So, meanwhile, she made her decree against Bennington. Not Vermont, but Wyoming, should be her wedding place. No world's voices should be whispering, no world's eyes should be looking on, when she made her vow to him and received his vow. Those voices should be spoken and that ring put on in this wild Cattle Land, where first she had seen him ride into the flooded river, and lift her ashore upon his horse. It was this open sky which should shine down on them, and this frontier soil upon which their feet should tread. The world should take its turn second.

After a month with him by stream and canyon, a month far deeper into the mountain wilds than ever yet he had been free to take her, a month with sometimes a tent and sometimes the stars above them, and only their horses besides themselves--after such a month as this, she would take him to her mother and to Bennington; and the old aunt over at Dunbarton would look at him, and be once more able to declare that the Storks had always preferred a man who was a man.

And so July third was to be engraved inside the wedding ring. Upon the other ring the Virginian had spent much delicious meditation, all in his secret mind. He had even got the right measure of her finger without her suspecting the reason. But this step was the final one in his plan.

During the time that his thoughts had begun to be busy over the other ring, by a chance he had learned from Mrs. Henry a number of old fancies regarding precious stones. Mrs. Henry often accompanied the Judge in venturesome mountain climbs, and sometimes the steepness of the rocks required her to use her hands for safety. One day when the Virginian went with them to help mark out certain boundary corners, she removed her rings lest they should get scratched; and he, being just behind her, took them during the climb.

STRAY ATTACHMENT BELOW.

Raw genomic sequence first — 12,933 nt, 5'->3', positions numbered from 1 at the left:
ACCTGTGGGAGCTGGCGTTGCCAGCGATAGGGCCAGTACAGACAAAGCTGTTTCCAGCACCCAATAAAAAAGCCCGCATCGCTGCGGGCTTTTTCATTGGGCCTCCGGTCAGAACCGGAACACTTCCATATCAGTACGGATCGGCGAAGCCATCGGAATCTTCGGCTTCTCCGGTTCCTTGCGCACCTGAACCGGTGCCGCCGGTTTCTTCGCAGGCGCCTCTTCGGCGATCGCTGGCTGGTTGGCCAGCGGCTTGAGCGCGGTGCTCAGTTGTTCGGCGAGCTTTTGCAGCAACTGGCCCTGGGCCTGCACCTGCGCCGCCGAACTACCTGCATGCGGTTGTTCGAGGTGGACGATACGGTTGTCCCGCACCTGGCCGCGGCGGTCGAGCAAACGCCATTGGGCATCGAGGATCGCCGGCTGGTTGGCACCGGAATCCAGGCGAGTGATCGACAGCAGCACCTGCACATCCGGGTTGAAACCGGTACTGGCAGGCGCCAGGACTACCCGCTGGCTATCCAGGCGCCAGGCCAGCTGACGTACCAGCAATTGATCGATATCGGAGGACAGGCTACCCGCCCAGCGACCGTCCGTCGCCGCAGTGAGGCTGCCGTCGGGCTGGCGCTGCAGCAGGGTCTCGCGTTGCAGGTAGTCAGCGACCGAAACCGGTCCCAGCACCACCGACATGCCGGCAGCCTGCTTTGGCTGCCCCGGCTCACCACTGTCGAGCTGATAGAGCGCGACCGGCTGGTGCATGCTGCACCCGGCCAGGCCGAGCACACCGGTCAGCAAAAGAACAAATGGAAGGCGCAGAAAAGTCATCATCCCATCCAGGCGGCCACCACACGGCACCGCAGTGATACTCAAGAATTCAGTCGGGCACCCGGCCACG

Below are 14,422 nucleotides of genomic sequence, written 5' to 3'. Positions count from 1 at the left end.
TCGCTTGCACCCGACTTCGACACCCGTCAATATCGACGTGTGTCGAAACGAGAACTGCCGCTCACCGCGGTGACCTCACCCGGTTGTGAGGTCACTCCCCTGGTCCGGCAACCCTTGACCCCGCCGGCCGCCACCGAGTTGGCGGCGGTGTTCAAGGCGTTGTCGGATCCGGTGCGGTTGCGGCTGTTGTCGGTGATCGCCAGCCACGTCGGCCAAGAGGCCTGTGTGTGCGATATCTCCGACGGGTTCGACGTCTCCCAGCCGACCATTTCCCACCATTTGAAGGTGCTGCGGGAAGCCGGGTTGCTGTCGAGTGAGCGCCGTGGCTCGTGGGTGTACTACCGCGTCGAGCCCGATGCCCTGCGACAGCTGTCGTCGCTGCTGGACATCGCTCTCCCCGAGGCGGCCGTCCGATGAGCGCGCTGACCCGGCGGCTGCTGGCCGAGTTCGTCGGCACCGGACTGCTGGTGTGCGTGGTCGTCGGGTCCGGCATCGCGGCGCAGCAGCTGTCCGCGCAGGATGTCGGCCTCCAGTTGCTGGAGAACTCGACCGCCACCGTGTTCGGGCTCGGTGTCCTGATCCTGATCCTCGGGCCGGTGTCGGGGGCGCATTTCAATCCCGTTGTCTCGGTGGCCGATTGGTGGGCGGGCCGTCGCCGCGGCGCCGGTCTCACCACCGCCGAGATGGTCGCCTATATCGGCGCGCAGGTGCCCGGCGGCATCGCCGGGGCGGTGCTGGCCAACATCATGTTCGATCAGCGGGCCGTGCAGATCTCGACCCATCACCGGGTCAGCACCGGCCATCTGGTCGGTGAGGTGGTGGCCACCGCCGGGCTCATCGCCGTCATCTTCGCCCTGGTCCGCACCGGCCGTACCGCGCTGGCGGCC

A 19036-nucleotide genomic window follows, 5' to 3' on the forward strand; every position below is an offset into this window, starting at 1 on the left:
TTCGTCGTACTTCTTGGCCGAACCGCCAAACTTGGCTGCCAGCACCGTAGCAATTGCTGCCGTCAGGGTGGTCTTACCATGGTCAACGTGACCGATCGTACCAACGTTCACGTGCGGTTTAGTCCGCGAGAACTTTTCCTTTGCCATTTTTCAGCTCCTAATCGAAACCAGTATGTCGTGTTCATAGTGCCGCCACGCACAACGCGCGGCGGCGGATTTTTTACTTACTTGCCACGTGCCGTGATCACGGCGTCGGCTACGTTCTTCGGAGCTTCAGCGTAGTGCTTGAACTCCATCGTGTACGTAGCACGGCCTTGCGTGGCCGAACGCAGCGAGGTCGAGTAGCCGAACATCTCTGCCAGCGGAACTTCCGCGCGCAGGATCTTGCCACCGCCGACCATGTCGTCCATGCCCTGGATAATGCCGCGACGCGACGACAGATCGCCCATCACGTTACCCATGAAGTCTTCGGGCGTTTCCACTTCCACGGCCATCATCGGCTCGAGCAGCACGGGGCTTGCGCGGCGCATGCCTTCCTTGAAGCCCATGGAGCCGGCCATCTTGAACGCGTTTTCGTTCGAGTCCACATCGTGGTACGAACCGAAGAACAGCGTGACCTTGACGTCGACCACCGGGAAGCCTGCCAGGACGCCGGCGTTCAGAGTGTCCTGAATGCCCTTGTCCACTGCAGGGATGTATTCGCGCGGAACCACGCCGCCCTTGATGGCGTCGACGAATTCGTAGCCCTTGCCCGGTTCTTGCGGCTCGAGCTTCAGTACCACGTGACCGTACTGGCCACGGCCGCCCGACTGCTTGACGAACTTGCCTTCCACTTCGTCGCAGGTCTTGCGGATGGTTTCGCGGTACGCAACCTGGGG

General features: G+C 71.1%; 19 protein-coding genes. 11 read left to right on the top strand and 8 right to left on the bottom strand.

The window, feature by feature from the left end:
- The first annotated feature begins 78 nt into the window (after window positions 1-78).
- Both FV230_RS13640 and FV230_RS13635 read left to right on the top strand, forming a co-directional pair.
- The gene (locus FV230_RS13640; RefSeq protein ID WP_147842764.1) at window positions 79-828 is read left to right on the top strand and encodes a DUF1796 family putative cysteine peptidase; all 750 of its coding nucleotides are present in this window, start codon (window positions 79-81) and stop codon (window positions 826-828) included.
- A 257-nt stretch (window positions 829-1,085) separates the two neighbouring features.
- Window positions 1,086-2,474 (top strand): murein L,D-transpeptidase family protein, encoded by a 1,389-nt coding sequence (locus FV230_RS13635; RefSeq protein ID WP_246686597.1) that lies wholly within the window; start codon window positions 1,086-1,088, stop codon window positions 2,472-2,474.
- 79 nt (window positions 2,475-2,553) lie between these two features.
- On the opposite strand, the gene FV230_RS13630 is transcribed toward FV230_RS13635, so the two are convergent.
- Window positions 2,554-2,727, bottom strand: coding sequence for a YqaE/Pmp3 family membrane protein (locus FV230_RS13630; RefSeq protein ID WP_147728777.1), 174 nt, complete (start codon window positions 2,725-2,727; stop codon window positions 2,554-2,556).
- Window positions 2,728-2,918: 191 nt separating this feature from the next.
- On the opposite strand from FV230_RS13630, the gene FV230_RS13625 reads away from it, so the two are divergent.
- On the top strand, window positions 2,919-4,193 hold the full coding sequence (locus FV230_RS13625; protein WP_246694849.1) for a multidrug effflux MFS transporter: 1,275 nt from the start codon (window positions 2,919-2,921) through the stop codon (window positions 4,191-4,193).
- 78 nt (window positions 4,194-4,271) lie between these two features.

"I see you're looking at my topaz," she had said, as he returned them. "If I could have chosen, it would have been a ruby. But I was born in November."

He did not understand her in the least, but her words awakened exceeding interest in him; and they had descended some five miles of mountain before he spoke again. Then he became ingenious, for he had half worked out what Mrs. Henry's meaning must be; but he must make quite sure. Therefore, according to his wild, shy nature, he became ingenious.

"Men wear rings," he began. "Some of the men on the ranch do. I don't see any harm in a man's wearin' a ring. But I never have."

"Well," said the lady, not yet suspecting that he was undertaking to circumvent her, "probably those men have sweethearts."

"No, ma'am. Not sweethearts worth wearin' rings for--in two cases, anyway. They won 'em at cyards. And they like to see 'em shine. I never saw a man wear a topaz."

Mrs. Henry did not have any further remark to make.

"I was born in January myself," pursued the Virginian, very thoughtfully.

Then the lady gave him one look, and without further process of mind perceived exactly what he was driving at.

"That's very extravagant for rings," said she. "January is diamonds."